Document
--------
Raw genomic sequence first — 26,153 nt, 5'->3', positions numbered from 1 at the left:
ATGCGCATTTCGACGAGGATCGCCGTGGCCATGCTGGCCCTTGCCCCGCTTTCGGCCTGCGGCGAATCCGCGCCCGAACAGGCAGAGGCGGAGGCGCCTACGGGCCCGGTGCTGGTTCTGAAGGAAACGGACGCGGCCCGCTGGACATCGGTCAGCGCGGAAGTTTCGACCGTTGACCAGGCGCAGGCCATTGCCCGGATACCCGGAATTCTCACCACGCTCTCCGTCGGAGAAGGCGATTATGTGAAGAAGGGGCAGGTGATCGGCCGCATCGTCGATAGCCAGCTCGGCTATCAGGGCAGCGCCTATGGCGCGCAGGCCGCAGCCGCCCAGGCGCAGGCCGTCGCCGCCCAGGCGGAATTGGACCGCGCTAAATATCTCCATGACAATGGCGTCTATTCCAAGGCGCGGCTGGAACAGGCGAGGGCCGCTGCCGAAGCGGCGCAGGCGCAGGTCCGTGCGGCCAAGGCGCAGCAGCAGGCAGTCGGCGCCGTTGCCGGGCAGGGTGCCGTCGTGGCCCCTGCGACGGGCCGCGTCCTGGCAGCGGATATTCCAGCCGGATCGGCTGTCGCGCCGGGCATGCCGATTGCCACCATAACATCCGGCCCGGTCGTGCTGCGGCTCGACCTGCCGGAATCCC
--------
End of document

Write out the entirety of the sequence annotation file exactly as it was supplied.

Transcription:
Raw genomic sequence first — 26,153 nt, 5'->3', positions numbered from 1 at the left:
ATGCGCATTTCGACGAGGATCGCCGTGGCCATGCTGGCCCTTGCCCCGCTTTCGGCCTGCGGCGAATCCGCGCCCGAACAGGCAGAGGCGGAGGCGCCTACGGGCCCGGTGCTGGTTCTGAAGGAAACGGACGCGGCCCGCTGGACATCGGTCAGCGCGGAAGTTTCGACCGTTGACCAGGCGCAGGCCATTGCCCGGATACCCGGAATTCTCACCACGCTCTCCGTCGGAGAAGGCGATTATGTGAAGAAGGGGCAGGTGATCGGCCGCATCGTCGATAGCCAGCTCGGCTATCAGGGCAGCGCCTATGGCGCGCAGGCCGCAGCCGCCCAGGCGCAGGCCGTCGCCGCCCAGGCGGAATTGGACCGCGCTAAATATCTCCATGACAATGGCGTCTATTCCAAGGCGCGGCTGGAACAGGCGAGGGCCGCTGCCGAAGCGGCGCAGGCGCAGGTCCGTGCGGCCAAGGCGCAGCAGCAGGCAGTCGGCGCCGTTGCCGGGCAGGGTGCCGTCGTGGCCCCTGCGACGGGCCGCGTCCTGGCAGCGGATATTCCAGCCGGATCGGCTGTCGCGCCGGGCATGCCGATTGCCACCATAACATCCGGCCCGGTCGTGCTGCGGCTCGACCTGCCGGAATCCC